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Eye On Boise

Fri., Jan. 20, 2012, 9:45 a.m.

Testimony: ‘An example of democracy in action’

BSU student K.C. Hunt testifies Friday against legislation to evict the Occupy Boise encampment from state property across from the Capitol. (Betsy Russell)
BSU student K.C. Hunt testifies Friday against legislation to evict the Occupy Boise encampment from state property across from the Capitol. (Betsy Russell)

House State Affairs Chairman told Idaho ACLU head Monica Hopkins that if she testifies today, she won't be allowed to testify on Monday, so she went ahead today. Several others have said they can be here Monday, so they won't testify today. K.C. Hunt, a Boise State University student, said he'd speak today out of concern that by Monday, lawmakers will already have made up their minds.

"Occupy Boise has gone to great lengths to work with the community and the authorities," Hunt told the committee. "They aren't breaking any law, and I think that to create one as a reaction to Occupy Boise is an abuse of power. ... To create a new law in reaction to a peaceful assembly just comes across as hostile to the people of your state and your neighbors." He urged the committee to reject the bill. "I think we can show the rest of the country that Idaho is a place where freedom still can exist."

Rep. Lynn Luker, R-Boise, asked Hunt what would have to happen to get the Occupy folks to want to pack up their tents and go home. Hunt said it would take a lot, from decreasing the influence of money in politics to prosecuting abuses on Wall Street.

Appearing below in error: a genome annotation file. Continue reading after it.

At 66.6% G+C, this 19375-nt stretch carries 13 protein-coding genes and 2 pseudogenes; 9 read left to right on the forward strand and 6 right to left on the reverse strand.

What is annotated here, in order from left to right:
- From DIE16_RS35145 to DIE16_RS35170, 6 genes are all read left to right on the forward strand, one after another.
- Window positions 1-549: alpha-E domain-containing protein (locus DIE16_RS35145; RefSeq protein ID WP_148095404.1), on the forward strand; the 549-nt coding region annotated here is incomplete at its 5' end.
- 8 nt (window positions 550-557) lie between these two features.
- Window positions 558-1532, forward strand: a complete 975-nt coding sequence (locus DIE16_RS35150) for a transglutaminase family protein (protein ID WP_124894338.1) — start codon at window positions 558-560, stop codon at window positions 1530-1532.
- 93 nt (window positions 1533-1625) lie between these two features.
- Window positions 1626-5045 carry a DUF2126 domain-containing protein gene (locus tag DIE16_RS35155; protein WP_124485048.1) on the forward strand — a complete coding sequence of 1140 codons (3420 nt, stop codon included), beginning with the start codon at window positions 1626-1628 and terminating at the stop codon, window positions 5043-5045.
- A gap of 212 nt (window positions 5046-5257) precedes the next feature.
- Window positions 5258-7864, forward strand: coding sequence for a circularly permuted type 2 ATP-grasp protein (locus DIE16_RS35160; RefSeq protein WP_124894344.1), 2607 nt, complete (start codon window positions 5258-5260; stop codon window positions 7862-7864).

Shavone Hasse read her modified version of a Langston Hughes poem with a new line saying, "Shut up, says Scott Bedke!" was gaveled down by the chairman. "You're not going to use a personal assault on anyone," Loertscher told her. "That is not a personal assault, it's a poem," Hasse responded, as a state trooper escorted her out, adding, "That's why we're here."

Cay Marquart of Boise listed an array of grievances. "The vast majority of the people in Idaho want financial disclosure, a citizen ethics panel, a ban on texting while driving, the cigarette tax increased, Medicaid restored. We want fairness," she said. "We want legislator Hart to pay his taxes." At that, Chairman Loertscher stopped her, saying he won't allow attacks on "any member of the body."

Greg Olson, a small business owner, told the lawmakers he's struggling in the current economy. "I've talked to you guys, I've called you on the phone, I've come to meetings," he said. "I don't know how to get this fixed."

Barbara Kemp said, "I have been proud to bring my boys down to this vigil site as a beautiful testament to the courage of people wiling to disrupt their lives, endure discomfort ... to confer for the common good." She called the encampment "an example of democracy in action."

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Betsy Z. Russell
Betsy Z. Russell joined The Spokesman-Review in 1991. She currently is a reporter in the Boise Bureau covering Idaho state government and politics, and other news from Idaho's state capital.

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